Why India must develop its gas trading hub

Published: April 19, 2018 4:29:35 AM

The announcement of policy intentions for setting up of a trading hub to set Indian gas benchmark would provide a fillip to the upstream activities.

india, gas tradeThanks to our endeavour to attract investment and technology in exploration and production activities in the oil and gas sector, along with the consultations with various stakeholders, a need for a price discovery mechanism for natural gas that provides for market-based guidance emerged. (Reuters)

Thanks to our endeavour to attract investment and technology in exploration and production activities in the oil and gas sector, along with the consultations with various stakeholders, a need for a price discovery mechanism for natural gas that provides for market-based guidance emerged. This also perfectly fits into our ambitions to increase the share of natural gas in India’s primary energy basket— that currently stands at 6.5%, and falls way behind the global average of 24%—besides enhancing domestic production of natural gas. Currently, the domestic natural gas price is set by the government on a biannual basis, and is the weighted average price of four global gas benchmarks with a time lag of 15 months. Interestingly, for a country that imports almost 45% of its natural gas consumption, domestic pricing considers imported gas prices with a long lag, and is enough of a dampener.

The announcement of policy intentions for setting up of a trading hub to set Indian gas benchmark would provide a fillip to the upstream activities. Several gas-dependent countries in Asia are now a part of this marathon for setting up of trading hubs, led by Japan and China. It requires policy efforts on various fronts that would set the right environment for a trading hub to seamlessly operate. In this respect, it would be worthwhile to explore the journey of the most successful and largest natural gas markets in the world, i.e., the US.

Unbundling the merchant and transport functions of the pipelines by Federal regulations in the 1980s provided the much needed start to the development of natural gas markets in the US. In 1989, wellhead prices were completely de-regulated, allowing markets to determine the price of gas, and delivered significant gains to the consumers in the form of lower prices and better access. The open non-discriminatory access to transportation played a major role in integrating the regional wellhead prices into a national competitive market for natural gas. Further, the mandatory disclosure of available capacity and capacity-release programmes enabled the market participants to sell unused capacity to each other, creating a secondary market for natural gas.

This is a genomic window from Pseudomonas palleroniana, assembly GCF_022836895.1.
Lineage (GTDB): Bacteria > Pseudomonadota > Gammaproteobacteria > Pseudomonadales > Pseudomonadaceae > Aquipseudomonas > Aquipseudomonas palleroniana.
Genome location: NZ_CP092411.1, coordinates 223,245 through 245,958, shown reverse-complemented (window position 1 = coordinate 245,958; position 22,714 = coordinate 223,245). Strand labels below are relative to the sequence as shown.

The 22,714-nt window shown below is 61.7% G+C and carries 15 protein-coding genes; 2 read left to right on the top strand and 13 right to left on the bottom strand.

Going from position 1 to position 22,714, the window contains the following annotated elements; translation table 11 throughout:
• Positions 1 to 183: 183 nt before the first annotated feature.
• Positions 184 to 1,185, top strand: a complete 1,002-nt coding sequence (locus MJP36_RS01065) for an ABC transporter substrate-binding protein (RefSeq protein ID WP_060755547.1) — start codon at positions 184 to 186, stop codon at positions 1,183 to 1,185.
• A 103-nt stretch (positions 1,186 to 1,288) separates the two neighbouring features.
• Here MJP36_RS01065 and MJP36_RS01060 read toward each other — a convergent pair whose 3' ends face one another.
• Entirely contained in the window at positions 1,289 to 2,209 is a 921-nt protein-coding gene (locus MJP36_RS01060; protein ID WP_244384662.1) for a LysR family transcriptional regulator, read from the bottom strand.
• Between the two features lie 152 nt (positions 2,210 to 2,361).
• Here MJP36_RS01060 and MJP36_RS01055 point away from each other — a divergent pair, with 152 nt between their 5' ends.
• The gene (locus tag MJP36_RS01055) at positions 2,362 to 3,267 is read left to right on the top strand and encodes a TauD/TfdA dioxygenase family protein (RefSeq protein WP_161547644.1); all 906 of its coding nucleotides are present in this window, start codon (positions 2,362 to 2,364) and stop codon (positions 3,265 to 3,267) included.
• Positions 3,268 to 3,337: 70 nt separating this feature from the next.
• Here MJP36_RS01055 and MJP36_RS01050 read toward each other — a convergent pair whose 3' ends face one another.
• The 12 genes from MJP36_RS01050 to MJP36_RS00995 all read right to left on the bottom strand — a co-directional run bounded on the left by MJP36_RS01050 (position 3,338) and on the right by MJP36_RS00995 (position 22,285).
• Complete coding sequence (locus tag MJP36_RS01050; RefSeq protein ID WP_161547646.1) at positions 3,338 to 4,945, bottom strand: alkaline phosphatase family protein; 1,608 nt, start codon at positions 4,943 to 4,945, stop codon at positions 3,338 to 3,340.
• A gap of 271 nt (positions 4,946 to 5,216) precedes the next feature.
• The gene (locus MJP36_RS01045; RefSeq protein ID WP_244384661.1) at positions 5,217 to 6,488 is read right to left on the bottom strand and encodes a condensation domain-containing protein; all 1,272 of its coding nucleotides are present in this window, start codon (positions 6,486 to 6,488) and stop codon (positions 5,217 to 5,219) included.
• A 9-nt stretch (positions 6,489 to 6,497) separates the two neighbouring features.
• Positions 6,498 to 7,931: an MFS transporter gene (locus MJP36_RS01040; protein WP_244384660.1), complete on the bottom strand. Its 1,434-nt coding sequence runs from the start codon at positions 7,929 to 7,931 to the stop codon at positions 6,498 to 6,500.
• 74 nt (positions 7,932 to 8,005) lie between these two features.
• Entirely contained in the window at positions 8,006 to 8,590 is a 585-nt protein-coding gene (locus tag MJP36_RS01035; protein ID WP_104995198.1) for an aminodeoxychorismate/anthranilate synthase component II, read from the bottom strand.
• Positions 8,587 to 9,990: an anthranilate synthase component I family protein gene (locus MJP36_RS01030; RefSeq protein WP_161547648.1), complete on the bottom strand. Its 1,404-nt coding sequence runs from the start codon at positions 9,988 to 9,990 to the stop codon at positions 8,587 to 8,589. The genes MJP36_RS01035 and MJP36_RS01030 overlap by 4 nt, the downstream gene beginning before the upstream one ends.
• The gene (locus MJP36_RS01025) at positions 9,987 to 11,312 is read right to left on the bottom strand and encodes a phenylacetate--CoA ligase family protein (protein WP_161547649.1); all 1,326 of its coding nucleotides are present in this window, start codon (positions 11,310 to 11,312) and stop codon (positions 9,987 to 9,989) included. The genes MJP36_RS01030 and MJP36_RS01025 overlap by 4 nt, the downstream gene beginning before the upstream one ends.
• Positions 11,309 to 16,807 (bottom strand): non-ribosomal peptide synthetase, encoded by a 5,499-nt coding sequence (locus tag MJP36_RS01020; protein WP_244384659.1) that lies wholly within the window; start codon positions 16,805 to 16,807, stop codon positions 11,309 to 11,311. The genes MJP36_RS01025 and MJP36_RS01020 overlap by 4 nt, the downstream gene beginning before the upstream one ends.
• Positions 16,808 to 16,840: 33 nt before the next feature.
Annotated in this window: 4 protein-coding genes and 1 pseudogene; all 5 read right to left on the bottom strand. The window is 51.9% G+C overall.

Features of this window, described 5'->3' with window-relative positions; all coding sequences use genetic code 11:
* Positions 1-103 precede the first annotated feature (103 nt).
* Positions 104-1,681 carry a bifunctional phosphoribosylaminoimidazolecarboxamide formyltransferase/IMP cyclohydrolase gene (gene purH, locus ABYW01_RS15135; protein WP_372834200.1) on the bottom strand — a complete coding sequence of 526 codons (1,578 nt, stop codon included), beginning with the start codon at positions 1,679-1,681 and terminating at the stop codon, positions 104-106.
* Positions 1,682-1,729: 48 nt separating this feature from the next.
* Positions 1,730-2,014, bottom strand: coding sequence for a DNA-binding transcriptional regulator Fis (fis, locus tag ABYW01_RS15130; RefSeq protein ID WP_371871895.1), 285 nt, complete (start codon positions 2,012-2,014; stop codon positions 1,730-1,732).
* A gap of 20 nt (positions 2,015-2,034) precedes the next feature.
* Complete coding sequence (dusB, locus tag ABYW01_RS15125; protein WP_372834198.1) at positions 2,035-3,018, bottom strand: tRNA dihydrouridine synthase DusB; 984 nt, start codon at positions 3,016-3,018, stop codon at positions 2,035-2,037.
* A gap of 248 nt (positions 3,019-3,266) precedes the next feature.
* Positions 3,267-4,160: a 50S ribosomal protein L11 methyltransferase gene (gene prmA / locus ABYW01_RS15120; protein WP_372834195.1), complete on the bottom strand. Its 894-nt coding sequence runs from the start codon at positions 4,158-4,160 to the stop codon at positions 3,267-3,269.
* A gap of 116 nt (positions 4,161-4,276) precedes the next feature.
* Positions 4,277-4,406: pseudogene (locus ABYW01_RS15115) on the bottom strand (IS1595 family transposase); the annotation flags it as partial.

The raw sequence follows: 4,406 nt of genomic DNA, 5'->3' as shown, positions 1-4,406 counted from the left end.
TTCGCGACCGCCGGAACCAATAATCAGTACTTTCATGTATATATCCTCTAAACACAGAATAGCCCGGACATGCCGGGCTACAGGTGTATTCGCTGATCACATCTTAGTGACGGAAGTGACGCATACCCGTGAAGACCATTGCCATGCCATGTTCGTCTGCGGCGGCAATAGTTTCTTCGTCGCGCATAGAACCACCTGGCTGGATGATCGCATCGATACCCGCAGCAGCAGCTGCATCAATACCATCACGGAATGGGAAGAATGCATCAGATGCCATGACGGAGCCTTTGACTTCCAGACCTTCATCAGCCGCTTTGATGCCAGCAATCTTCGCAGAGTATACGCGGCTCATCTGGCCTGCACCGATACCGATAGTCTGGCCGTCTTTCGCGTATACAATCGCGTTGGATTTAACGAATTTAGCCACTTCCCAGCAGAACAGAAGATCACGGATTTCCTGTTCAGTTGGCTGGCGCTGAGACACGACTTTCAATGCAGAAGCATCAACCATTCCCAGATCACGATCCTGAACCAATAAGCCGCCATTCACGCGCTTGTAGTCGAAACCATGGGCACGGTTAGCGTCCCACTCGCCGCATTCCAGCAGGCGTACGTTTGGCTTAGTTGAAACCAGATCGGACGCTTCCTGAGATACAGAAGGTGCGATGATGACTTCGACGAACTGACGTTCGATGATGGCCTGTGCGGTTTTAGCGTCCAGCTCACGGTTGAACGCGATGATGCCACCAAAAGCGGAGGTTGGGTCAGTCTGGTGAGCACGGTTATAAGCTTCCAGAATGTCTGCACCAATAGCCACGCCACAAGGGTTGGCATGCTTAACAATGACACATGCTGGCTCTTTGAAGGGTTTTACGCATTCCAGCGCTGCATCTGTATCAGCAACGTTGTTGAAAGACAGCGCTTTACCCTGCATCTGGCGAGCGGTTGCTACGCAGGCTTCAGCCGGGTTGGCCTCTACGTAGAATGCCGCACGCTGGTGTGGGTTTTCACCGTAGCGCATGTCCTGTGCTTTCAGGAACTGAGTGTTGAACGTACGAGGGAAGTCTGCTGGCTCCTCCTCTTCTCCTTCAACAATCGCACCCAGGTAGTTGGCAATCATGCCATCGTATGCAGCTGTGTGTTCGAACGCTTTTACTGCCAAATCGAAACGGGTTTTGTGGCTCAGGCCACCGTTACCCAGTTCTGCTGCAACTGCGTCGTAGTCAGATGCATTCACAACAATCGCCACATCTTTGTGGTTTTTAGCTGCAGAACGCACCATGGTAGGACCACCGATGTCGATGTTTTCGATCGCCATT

In the early days, gas trading by buyers and sellers was done over the telephone and fax, as in the developing bond markets. Nevertheless, since 1994, electronic trading began to dominate the markets, leading to a surge in volumes traded from a mere 13 Bcf in 1994 to 1545 Bcf in 1998—a growth of 112 times. The migration of transactions to electronic markets led to a surge in the velocity of trading, as products became standardised, indicating that arbitragers had umpteen opportunities to arbitrage geographies and time to render price discovery more efficient. It also transformed the business of energy companies, which shifted a greater portion of their portfolios to a more flexible, short-term electronic transactions.